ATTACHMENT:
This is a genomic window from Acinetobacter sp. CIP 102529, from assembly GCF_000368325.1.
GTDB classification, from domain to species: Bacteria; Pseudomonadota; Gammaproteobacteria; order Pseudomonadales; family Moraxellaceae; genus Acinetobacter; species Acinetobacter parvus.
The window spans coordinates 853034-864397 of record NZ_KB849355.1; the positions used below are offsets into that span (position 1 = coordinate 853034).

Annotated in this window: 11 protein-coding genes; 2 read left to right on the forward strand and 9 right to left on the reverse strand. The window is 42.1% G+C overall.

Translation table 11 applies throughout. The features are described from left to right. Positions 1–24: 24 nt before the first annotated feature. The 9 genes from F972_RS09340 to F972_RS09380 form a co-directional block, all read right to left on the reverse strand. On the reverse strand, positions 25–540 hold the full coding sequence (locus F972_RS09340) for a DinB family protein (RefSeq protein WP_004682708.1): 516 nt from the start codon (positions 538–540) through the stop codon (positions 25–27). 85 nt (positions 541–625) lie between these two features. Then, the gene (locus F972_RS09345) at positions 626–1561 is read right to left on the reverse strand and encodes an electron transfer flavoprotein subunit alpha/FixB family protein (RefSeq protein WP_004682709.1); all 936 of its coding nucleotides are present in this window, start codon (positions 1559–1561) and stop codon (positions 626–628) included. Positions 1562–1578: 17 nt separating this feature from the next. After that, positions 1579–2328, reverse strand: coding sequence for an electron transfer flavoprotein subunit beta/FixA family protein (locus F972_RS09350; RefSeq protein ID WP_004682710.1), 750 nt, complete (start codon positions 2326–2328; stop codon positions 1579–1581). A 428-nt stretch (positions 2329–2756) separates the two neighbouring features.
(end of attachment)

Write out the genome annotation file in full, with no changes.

This is a genomic window from Acinetobacter sp. CIP 102529, from assembly GCF_000368325.1.
GTDB classification, from domain to species: Bacteria; Pseudomonadota; Gammaproteobacteria; order Pseudomonadales; family Moraxellaceae; genus Acinetobacter; species Acinetobacter parvus.
The window spans coordinates 853034-864397 of record NZ_KB849355.1; the positions used below are offsets into that span (position 1 = coordinate 853034).

Annotated in this window: 11 protein-coding genes; 2 read left to right on the forward strand and 9 right to left on the reverse strand. The window is 42.1% G+C overall.

Translation table 11 applies throughout. The features are described from left to right. Positions 1–24: 24 nt before the first annotated feature. The 9 genes from F972_RS09340 to F972_RS09380 form a co-directional block, all read right to left on the reverse strand. On the reverse strand, positions 25–540 hold the full coding sequence (locus F972_RS09340) for a DinB family protein (RefSeq protein WP_004682708.1): 516 nt from the start codon (positions 538–540) through the stop codon (positions 25–27). 85 nt (positions 541–625) lie between these two features. Then, the gene (locus F972_RS09345) at positions 626–1561 is read right to left on the reverse strand and encodes an electron transfer flavoprotein subunit alpha/FixB family protein (RefSeq protein WP_004682709.1); all 936 of its coding nucleotides are present in this window, start codon (positions 1559–1561) and stop codon (positions 626–628) included. Positions 1562–1578: 17 nt separating this feature from the next. After that, positions 1579–2328, reverse strand: coding sequence for an electron transfer flavoprotein subunit beta/FixA family protein (locus F972_RS09350; RefSeq protein ID WP_004682710.1), 750 nt, complete (start codon positions 2326–2328; stop codon positions 1579–1581). A 428-nt stretch (positions 2329–2756) separates the two neighbouring features.